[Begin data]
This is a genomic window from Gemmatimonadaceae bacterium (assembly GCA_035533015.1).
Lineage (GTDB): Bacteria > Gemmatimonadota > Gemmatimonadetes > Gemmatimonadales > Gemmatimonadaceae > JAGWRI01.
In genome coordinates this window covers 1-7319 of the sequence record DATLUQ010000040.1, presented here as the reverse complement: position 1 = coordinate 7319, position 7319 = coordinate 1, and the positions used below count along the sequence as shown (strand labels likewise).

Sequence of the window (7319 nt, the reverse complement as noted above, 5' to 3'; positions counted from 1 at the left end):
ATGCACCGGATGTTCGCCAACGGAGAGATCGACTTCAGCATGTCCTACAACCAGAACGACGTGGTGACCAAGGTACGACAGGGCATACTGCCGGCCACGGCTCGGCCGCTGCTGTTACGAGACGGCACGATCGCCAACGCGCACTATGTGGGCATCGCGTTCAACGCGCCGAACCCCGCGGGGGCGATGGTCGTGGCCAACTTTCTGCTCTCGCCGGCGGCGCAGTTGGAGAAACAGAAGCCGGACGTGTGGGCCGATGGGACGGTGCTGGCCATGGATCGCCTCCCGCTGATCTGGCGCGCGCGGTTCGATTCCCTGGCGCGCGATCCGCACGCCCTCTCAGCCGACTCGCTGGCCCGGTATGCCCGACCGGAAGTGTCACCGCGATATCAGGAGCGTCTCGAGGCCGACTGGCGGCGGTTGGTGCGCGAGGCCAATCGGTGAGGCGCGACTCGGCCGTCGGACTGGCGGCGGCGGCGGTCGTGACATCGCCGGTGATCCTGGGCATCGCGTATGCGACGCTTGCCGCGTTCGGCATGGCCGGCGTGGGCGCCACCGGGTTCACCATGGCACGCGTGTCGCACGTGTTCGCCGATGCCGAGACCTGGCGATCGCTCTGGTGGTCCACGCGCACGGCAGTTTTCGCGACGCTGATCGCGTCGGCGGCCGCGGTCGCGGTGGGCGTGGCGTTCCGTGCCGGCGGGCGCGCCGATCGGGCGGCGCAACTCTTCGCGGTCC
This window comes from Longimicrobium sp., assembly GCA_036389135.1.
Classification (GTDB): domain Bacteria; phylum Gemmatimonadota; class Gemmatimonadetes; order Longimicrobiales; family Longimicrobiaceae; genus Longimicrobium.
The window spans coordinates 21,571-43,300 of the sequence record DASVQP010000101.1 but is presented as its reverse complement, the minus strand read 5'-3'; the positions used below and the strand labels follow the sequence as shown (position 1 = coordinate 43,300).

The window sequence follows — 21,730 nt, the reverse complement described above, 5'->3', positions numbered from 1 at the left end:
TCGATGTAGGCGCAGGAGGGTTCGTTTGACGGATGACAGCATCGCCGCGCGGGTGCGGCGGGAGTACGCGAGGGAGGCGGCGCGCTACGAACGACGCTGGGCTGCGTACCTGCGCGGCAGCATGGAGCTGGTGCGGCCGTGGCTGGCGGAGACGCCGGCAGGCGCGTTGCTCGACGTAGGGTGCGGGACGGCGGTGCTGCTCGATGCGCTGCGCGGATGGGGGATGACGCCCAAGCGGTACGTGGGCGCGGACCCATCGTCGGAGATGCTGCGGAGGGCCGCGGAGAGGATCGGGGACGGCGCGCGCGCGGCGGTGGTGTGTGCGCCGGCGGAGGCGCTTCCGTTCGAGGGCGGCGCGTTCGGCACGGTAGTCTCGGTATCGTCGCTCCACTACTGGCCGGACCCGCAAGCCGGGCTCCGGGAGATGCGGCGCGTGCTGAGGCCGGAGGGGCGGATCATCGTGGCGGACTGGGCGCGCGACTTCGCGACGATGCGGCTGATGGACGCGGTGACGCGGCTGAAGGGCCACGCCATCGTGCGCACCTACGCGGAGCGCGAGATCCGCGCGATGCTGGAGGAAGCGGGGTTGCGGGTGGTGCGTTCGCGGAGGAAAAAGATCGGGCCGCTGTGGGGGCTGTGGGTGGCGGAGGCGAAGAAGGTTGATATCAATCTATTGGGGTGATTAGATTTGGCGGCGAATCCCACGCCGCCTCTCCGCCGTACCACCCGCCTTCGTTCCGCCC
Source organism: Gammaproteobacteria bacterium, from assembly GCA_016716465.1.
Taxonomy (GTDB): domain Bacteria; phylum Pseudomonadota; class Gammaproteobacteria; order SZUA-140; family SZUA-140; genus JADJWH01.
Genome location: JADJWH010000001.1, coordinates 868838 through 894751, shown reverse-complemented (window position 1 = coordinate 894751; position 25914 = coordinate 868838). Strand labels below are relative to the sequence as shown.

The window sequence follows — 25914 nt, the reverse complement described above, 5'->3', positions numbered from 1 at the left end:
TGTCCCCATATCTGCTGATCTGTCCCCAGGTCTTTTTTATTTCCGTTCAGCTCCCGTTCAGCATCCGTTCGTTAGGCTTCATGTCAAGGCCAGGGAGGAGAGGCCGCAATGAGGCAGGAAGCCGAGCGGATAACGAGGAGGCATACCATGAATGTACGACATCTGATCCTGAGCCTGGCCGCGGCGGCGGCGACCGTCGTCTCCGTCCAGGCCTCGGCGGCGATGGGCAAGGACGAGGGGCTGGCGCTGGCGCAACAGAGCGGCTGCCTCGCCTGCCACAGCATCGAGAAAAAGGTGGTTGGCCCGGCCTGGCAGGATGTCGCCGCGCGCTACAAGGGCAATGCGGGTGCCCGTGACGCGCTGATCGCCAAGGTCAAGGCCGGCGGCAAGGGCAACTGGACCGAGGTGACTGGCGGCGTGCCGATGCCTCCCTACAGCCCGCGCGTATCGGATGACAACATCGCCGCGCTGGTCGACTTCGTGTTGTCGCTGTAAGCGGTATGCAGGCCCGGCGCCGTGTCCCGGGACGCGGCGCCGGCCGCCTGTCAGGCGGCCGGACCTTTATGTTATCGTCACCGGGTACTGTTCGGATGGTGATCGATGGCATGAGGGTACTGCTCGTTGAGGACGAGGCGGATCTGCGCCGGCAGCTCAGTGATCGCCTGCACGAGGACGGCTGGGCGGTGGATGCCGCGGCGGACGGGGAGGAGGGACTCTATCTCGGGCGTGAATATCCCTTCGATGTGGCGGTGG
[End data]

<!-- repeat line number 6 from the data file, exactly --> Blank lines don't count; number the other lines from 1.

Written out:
This window comes from Longimicrobium sp., assembly GCA_036389135.1.